Live Data Testing is Illegal
“But it can't be. And anyway, we have rigorous security in place”. Regrettably that is the attitude of many hard pressed CIOs today. The business pressures speedy delivery of tested software, and live data tends to be the data with the “best” hidden gotchas, or so CIOs have always believed. But that doesn't make it lawful.
Starting with the stringent Data Protection regulations in the European Community, and spreading worldwide, the law says, very simply, that the individual whose data record is processed must know the purpose of the processing. And it goes on to say that you may not process that data for any additional purpose without the individual's consent.
- As a CIO, does your registration with your data protection authority cover testing with live data?
- As a CMO, when you collect data for marketing purposes, do you also ask if the CIO may use it for testing purposes?
- Do your staff give permission for their HR records to be used by the CIO for testing purposes?
We suggest a resounding “NO!” to all of these. And so does Compuware's survey of 100 senior IT decision makers. It says that 44% were guilty of testing with live data, and 48% were only “vaguely familiar with the law”. 83% of those who send data offshore for testing purposes only set up non disclosure agreements, not even Data Processor contracts – the minimum contract required when outsourcing offshore.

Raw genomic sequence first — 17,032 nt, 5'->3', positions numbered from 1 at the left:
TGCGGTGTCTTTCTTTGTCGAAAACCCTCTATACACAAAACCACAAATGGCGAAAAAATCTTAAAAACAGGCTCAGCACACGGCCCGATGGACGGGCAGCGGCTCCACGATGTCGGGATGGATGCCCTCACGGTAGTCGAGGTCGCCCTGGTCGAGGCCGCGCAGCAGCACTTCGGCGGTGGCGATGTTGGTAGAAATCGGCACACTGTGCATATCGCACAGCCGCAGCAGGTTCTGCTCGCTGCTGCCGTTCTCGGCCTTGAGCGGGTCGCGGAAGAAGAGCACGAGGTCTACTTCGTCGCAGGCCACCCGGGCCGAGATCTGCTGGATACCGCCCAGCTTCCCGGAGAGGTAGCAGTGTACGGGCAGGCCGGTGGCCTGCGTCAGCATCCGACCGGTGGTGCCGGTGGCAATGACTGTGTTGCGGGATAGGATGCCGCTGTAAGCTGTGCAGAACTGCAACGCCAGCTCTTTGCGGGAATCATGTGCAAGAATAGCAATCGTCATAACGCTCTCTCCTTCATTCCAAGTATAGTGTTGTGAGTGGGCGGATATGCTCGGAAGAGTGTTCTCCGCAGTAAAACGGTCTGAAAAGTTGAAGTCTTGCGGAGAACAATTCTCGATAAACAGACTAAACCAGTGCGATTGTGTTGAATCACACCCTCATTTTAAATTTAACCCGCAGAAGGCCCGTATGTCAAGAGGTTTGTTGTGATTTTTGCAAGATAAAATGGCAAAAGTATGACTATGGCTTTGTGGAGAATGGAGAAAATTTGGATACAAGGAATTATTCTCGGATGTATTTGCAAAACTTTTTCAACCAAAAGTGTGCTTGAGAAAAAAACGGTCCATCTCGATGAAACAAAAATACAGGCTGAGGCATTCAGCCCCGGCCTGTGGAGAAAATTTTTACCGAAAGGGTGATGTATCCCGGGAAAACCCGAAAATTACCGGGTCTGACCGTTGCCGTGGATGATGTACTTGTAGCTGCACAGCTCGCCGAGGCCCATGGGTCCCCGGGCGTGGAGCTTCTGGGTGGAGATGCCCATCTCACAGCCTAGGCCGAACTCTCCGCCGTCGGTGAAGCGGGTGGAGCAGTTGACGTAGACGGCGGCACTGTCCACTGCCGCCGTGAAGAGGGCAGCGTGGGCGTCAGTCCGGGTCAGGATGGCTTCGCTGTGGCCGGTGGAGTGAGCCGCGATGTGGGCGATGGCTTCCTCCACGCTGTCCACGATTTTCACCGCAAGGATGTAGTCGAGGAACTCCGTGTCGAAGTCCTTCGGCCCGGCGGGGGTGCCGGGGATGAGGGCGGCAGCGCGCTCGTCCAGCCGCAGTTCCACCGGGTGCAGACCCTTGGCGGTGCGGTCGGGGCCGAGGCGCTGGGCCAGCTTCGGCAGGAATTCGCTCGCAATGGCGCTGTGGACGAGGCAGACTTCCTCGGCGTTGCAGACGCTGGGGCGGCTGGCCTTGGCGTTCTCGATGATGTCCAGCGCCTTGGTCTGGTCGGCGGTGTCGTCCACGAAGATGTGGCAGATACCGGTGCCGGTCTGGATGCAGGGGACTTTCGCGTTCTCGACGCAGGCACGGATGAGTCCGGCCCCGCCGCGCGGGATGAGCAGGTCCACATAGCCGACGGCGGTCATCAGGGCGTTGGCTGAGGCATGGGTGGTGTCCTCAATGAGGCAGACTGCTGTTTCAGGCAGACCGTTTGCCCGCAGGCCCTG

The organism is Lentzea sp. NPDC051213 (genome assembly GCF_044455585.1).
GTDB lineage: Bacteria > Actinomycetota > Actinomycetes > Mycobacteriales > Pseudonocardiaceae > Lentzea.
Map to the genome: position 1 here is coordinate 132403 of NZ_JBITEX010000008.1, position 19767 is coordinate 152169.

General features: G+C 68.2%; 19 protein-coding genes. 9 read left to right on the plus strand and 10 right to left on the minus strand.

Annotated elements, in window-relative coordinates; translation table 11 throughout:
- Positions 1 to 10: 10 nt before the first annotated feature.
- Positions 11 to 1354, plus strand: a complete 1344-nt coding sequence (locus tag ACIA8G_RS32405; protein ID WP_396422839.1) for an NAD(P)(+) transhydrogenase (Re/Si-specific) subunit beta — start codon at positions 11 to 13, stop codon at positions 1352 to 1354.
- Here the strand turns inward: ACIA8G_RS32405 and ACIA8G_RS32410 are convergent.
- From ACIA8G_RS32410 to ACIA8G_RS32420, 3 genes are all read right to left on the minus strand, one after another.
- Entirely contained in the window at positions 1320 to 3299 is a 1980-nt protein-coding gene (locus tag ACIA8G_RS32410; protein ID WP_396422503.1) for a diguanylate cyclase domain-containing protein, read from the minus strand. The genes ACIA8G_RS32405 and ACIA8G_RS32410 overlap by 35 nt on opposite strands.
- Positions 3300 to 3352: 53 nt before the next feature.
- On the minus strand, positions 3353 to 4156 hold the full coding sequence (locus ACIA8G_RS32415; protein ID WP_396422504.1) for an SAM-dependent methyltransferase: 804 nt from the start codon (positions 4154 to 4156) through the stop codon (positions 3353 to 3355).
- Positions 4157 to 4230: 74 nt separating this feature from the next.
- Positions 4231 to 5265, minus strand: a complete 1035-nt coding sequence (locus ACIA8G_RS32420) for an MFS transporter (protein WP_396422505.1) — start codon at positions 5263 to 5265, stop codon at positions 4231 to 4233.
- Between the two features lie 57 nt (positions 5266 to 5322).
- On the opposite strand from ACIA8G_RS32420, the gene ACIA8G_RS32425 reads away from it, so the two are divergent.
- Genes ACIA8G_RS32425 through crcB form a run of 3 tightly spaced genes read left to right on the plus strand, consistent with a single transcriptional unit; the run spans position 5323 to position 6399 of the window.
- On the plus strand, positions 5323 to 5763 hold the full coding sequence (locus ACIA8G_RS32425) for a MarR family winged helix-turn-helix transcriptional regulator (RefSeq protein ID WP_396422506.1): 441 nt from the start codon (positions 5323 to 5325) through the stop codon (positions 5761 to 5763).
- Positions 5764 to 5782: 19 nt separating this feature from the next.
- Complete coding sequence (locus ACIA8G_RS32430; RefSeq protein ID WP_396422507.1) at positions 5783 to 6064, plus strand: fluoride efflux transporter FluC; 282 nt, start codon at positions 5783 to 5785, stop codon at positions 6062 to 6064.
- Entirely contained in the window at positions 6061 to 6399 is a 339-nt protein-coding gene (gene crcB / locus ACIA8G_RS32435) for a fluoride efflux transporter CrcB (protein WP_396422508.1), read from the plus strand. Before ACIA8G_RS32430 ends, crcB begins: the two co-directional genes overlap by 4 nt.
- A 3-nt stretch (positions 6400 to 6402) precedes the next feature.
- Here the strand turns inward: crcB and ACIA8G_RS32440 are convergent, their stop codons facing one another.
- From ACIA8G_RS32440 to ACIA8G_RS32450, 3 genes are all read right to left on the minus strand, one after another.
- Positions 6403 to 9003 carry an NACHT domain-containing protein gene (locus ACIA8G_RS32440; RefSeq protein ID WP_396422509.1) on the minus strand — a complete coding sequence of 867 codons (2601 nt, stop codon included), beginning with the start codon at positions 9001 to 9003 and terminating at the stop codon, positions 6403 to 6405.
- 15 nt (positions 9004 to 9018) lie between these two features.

But we have to use live data
This is unlikely. In general this is an excuse to avoid developing randomised test data – a task that is not hard to do, because the live data can be rendered wholly anonymous with very simple database techniques and retain its “liveness”.
Footnote: By ‘data' we mean ‘data that can of itself, or with other data in the possession of or likely to come into the possession of the Data Controller, identify a living person'.
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